A leading market research firm today spelled out the ugly truth that plenty of PC and semiconductor companies already knew: Business spending isn't picking up, and now there's another worry to add to the mix. Consumers, who drive about a third of PC shipments, also look to be spending more cautiously in the back-to-school season and leading up to the holiday season.
The upshot: The much-delayed pickup in demand just got postponed again, possibly to the middle of next year, according to analysts at IDC.
Despite the glum forecasts, most PC stocks managed to rise for the day after a rocky start.
finished up 28 cents, or 2.1%, to $13.78, while
was up 38 cents, or 1.5%, to $26.48.
climbed $1.63, or 2.2%, to $74.83.
In an updated forecast, IDC said it now expects sales of personal computers to grow by a meager 1.1% in 2002, given the tougher environment.
"We are basically flat year on year, against really easy comparisons," says Roger Kay, director of client computing at IDC. He said the group had compiled its forecast by applying "normal seasonal patterns to very depressed data."
As recently as June, IDC had issued a more optimistic forecast for 4.7% growth. But the momentum that was apparent in the second quarter has now all but disappeared, analysts said. Demand has been soft among big businesses and consumers, though small businesses and the public sector have shown somewhat more strength.
Meanwhile, survey data released by Goldman Sachs today suggests investors may be disappointed again by overall corporate spending in 2003. Goldman says IT spending is on track to grow 2% to 3% in the U.S. next year, well below current Street estimates for 9% revenue growth.
Still, IDC analysts expect PC growth in 2003 to accelerate from its current levels, as companies replace some of the computers that have grown outdated and slow since the last replacement cycle in 1999. IDC predicts 2003 shipments will grow by 8.4% over this year.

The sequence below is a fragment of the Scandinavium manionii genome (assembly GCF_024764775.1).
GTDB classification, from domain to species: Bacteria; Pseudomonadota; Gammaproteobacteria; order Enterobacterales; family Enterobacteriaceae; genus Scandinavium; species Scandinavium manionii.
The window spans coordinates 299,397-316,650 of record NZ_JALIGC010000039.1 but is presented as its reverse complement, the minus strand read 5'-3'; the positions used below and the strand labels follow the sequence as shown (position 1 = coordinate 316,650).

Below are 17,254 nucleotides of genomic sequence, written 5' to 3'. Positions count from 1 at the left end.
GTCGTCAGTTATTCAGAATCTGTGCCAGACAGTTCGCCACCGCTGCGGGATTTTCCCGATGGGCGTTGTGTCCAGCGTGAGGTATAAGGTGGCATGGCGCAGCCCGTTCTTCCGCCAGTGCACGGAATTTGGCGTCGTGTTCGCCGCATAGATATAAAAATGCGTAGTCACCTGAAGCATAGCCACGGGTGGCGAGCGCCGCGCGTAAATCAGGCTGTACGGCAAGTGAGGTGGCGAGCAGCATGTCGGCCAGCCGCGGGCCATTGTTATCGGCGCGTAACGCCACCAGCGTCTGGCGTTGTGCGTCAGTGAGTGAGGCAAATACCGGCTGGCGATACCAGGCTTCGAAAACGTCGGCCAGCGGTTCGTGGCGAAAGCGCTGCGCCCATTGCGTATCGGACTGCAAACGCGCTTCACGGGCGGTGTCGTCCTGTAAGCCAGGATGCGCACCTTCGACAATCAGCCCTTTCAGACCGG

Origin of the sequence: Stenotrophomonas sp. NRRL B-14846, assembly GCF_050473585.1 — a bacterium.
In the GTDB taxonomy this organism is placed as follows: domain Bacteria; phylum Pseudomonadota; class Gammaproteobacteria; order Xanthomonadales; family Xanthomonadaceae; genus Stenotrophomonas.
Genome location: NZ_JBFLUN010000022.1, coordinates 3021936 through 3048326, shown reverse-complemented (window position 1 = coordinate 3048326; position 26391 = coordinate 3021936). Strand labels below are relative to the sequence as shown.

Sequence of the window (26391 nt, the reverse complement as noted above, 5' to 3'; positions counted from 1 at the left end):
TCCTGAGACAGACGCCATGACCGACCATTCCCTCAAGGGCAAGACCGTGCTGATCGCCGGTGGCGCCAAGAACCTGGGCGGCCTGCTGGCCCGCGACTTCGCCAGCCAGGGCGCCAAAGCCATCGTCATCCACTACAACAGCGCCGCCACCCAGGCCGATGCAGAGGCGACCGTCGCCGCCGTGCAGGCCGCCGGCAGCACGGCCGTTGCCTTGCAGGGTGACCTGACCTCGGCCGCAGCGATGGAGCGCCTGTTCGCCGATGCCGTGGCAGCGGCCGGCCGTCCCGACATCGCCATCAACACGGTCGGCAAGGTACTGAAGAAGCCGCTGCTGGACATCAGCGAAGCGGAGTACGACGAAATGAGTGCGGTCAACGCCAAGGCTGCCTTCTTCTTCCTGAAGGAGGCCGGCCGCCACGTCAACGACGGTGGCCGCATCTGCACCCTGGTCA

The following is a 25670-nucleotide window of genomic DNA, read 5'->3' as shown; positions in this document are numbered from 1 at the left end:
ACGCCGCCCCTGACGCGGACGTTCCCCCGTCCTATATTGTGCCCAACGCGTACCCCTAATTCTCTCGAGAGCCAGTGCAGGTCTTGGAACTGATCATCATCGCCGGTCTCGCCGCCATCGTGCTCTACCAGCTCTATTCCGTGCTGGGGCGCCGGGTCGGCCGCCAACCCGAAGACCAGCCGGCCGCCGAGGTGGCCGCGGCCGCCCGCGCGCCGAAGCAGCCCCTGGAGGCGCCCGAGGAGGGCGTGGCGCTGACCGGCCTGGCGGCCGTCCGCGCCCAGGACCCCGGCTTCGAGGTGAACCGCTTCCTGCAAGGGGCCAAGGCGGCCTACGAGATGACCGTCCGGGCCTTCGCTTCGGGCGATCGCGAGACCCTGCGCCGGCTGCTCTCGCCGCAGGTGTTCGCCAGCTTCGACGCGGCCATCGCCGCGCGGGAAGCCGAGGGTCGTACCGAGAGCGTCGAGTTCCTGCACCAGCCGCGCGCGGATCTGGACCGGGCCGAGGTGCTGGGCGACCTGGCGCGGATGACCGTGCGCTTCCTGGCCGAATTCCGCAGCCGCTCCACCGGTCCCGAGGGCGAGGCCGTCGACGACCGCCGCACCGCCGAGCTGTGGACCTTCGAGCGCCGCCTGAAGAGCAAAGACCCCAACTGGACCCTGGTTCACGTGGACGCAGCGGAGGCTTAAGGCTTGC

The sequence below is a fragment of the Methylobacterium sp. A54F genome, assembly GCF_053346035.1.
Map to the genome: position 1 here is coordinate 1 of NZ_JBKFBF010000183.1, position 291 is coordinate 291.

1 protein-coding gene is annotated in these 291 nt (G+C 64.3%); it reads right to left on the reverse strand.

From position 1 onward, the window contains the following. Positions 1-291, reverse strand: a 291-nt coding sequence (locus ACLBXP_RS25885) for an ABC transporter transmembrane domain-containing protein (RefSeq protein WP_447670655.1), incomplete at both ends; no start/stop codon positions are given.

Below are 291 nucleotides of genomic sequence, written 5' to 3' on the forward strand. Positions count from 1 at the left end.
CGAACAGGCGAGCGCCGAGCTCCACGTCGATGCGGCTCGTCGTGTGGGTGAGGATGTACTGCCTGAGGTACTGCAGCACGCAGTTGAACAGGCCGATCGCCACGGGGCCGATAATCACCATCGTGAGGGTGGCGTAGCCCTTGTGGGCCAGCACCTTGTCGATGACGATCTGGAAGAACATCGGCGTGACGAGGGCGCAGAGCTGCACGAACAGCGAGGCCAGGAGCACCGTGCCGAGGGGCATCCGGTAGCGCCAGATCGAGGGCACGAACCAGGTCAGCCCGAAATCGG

As for the near term, the revised forecast from IDC fits with the more sober outlooks recently issued by major computer and semiconductor vendors. Two weeks ago H-P, which commands the biggest share of the PC market, issued a forecast that fell below the goal it had set out in June for the second half of 2002. The company expects sequential sales to grow a modest 5% in the current quarter.
Also in late August, the CEO of
said it wasn't clear whether the usual fourth-quarter, holiday spending surge would kick in this year, given the uncertain economy.
The new IDC numbers are roughly in line with those issued in August by another market research group, Gartner Dataquest. Gartner said last month that it expects 2002 PC sales to fall in a range between 4% growth and negative 2%.
But in 2003, sales should grow between 5% and 12%, predicts Gartner principal George Shiffler, with the exact amount depending on the state of economic recovery and the timing of the corporate PC replacement cycle.
"There's still some downside risk that we could not see a definite turn-up in the U.S. economy until the middle of next year," says Shiffler. "Our general expectation is that the U.S. economy will show definite signs of recovery by the beginning of next year and various parts of the global economy will fall into line after that. But if the timing gets pushed out, that will have a depressing effect on PCs."
The weak performance expected this year will follow an abysmal year in 2001, which was the worst ever for the PC industry. Worldwide unit shipments fell 4%.
That represents a sharp turnaround from robust industry growth of 24% and 16%, respectively, in 1999 and 2000.